Americans have traditionally regarded the British as a race of literally gentle men, over-civilized wimps stuttering demurely as they doff their bowler hats. In recent years, though, that myth has been shattered by a series of television imports that reveal a truly cruel Britannia—icons of nastiness like American Idol‘s Simon Cowell, What Not to Wear‘s Trinny and Susannah, The Weakest Link‘s Anne Robinson, and pundit Christopher Hitchens. The latest recruit into this vicious circle is master chef Gordon Ramsay, who’s closer to a foulmouthed drill sergeant than to the cuddly culinary metrosexuals (think Rocco DiSpirito) we’ve come to expect from TV.
In Ramsay’s Kitchen Nightmares, the belligerent, Michelin-starred cook whips a series of failing restaurants into shape with a combination of expert advice and brutal humiliation. With just a week to turn things around, Ramsay batters the hapless employees with a barrage of expletives (one British journalist counted 111 uses of the F-word in a single hour-long episode). Most makeover shows shred the candidate’s ego only to rebuild the subject’s confidence. But there’s no guarantee of a heartwarming Queer Eye-style closure here. Ramsay may well succeed in rehabilitating these restaurants, but only if the staffs respond to his brand of tough love and completely submit to his vision. As he threatens one chef, “It’s either a fresh start or we’re going to go down like a sack of shit.”
In the first installment of Kitchen Nightmares, Ramsay arrives at Bonaparte’s, a restaurant with fine-dining affectations totally unsuited to its location, a small, blue-collar town in northern England. Tim, the 21-year-old cook, thinks he’s a misunderstood artiste when he’s actually the gastronomic equivalent of those tone-deaf, over-emoting American Idol rejects like William Hung. Tim wants to be the next Jamie Oliver, but he actually bears a painful physical resemblance to the pretentious bistro owner, played by Timothy Spall in Mike Leigh’s movie Life Is Sweet, who serves up nouvelle monstrosities like duck in chocolate sauce. Likewise, Tim’s “signature dish” turns out to be a scallop daintily placed beside blood sausage, then drowned in gloopy hollandaise sauce. Ramsay takes one bite of the concoction and runs outside to vomit. Why couldn’t Tim taste that the scallops were rancid?, Ramsay asks in disbelief. “I do now,” Tim answers slowly, as if half asleep. “I know what you mean, I feel sick meself.”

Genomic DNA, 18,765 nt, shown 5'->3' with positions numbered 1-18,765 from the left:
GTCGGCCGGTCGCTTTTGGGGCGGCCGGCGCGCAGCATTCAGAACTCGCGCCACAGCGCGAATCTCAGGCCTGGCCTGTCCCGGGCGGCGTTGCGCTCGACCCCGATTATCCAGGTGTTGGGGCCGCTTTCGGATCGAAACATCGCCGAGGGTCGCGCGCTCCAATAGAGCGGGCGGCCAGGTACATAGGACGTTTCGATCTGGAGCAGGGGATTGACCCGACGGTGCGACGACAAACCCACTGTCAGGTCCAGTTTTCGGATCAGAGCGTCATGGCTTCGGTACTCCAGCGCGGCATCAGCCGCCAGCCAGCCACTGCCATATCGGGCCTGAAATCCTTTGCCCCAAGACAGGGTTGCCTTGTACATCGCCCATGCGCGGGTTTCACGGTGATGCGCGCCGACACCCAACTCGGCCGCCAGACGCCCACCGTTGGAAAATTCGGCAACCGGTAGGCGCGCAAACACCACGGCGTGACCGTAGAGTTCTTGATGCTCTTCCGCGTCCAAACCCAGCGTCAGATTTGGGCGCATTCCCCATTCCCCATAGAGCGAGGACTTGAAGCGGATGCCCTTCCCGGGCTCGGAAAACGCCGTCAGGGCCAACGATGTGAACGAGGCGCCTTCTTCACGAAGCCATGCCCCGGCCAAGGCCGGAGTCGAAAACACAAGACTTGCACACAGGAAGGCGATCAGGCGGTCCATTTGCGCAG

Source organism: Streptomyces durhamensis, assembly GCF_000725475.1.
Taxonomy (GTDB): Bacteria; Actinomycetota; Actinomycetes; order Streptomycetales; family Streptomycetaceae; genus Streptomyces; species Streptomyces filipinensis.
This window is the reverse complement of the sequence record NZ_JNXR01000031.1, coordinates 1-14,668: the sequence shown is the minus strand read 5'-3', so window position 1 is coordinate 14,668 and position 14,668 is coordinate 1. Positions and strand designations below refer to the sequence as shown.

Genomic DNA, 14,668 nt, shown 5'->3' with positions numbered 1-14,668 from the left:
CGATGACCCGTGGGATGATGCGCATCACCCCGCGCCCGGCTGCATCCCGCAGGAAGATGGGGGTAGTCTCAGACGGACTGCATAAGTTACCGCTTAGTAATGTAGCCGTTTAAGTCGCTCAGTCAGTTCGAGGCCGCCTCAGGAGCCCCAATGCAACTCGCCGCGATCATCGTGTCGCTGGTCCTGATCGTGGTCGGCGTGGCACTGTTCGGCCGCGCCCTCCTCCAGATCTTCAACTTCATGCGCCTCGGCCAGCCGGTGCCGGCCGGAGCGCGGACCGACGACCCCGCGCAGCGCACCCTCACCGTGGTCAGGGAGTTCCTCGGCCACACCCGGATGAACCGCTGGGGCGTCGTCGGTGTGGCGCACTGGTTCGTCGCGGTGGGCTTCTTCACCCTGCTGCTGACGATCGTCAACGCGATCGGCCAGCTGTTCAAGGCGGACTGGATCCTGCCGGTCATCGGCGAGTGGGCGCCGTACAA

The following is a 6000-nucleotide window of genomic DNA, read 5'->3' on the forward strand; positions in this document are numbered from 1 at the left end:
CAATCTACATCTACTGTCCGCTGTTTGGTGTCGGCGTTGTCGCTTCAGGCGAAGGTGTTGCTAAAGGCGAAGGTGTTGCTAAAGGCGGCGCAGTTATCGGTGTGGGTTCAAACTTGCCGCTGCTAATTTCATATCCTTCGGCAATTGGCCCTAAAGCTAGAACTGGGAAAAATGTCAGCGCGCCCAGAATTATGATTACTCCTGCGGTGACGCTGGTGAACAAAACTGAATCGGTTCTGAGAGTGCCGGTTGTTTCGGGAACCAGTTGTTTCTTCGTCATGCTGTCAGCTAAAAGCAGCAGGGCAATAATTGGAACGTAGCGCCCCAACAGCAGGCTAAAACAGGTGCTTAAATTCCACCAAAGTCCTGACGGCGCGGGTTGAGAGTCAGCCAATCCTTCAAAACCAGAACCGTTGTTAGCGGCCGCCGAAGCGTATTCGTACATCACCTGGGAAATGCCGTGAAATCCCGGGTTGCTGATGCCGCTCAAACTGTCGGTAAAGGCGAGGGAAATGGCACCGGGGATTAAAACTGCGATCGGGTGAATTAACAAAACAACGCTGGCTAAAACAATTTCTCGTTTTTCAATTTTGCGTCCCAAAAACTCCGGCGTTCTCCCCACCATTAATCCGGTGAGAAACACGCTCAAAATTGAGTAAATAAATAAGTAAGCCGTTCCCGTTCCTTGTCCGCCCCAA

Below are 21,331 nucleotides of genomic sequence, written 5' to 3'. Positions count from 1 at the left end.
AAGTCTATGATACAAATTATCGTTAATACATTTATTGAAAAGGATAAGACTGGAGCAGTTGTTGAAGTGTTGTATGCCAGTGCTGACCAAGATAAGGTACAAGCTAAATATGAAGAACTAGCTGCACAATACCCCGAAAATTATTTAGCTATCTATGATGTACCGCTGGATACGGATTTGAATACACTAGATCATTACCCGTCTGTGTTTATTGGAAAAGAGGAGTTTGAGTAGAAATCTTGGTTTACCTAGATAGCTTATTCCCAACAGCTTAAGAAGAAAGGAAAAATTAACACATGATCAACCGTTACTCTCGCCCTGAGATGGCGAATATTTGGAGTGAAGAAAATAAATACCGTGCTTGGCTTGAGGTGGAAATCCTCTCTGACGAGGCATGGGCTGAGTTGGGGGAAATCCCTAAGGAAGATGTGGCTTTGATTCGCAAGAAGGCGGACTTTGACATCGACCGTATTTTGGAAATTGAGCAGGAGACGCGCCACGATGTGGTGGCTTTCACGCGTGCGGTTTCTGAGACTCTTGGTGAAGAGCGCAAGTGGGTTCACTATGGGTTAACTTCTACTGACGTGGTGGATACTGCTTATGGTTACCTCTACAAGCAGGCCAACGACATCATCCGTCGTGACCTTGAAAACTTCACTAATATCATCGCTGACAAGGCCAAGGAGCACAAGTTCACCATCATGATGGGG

This incident highlights the most disturbing element of Kitchen Nightmares: It offers a truly nauseating view of what goes on in many restaurant kitchens. In several episodes, Ramsay finds filthy prep areas and vegetables furry with fungus. Inspecting Tim’s fridge, Ramsay discovers a mysterious foodstuff that resembles “sheep turd infested with ants.” But mainly he finds dysfunctional workplaces, much like in any business: chefs who don’t know how to delegate or organize, bosses who aren’t bossy enough. Ramsay tells one restaurant owner to “grow some bollocks”—the ultimate insult, presumably, for a former pro-soccer player turned foodie who prizes testosterone as much as a sharp palate.
Ramsay recently followed up Kitchen Nightmares with another U.K. series, Hell’s Kitchen, in which he was so abusive that Britain’s undersecretary for employment apparently complained it set a bad example for workplace behavior. Fox is shooting an American version of Hell’s Kitchen in which aspiring chefs compete for the chance to be bullied by Ramsay. One of its contestants already threatened to sue after being injured in a scuffle with the chef. Ramsay adds a whole new dimension to the notion of a food fight.
If I were going to set up my own culinary boxing match, I’d send Ramsay into the ring with Alton Brown, the quiet king of the Food Network. Brown would probably show up with gigantic boxing gloves and a red clown nose, just to signal that he didn’t mean any harm. On his popular series Good Eats—an eccentric cooking show riddled with sketch comedy and scientific explanations—Brown flaunts his wimpiness like a badge of honor. In one running gag, his PTA-president sister orders him to make dozens of doughnuts for a bake sale; Brown meekly complies with her ever changing wishes, even when she insists he buy all the leftover doughnuts himself.
Where cooking for Ramsay is all passion and aggression, conflict and cojones, Brown approaches it more like a wacky scientist. We learn a lot about the chemistry of cooking and the history of cuisine—that the shape of doughnuts allows for even cooking, for instance, or that the ancient Greeks loved oysters so much they used shells as election ballots (no chad problem there). Last season, Brown did an informative special on salt worthy of the historian Braudel, spanning geology, history, myth, nutrition, and taste; along the way, Brown threw in a cameo by his eighth-grade science teacher riffing on the properties of salt. Good Eats brings food to life, sometimes literally treating vittles like human entities. “When proteins get hot they tend to tangle up tighter than teenagers at a dance,” Brown explains in a discussion of yogurt. “When they bond up tight enough, they overcoagulate. And when they overcoagulate, they can curdle. And any cook or parent will tell you that leads to trouble.” He grants even the most ordinary snacks the complexity and grace they deserve.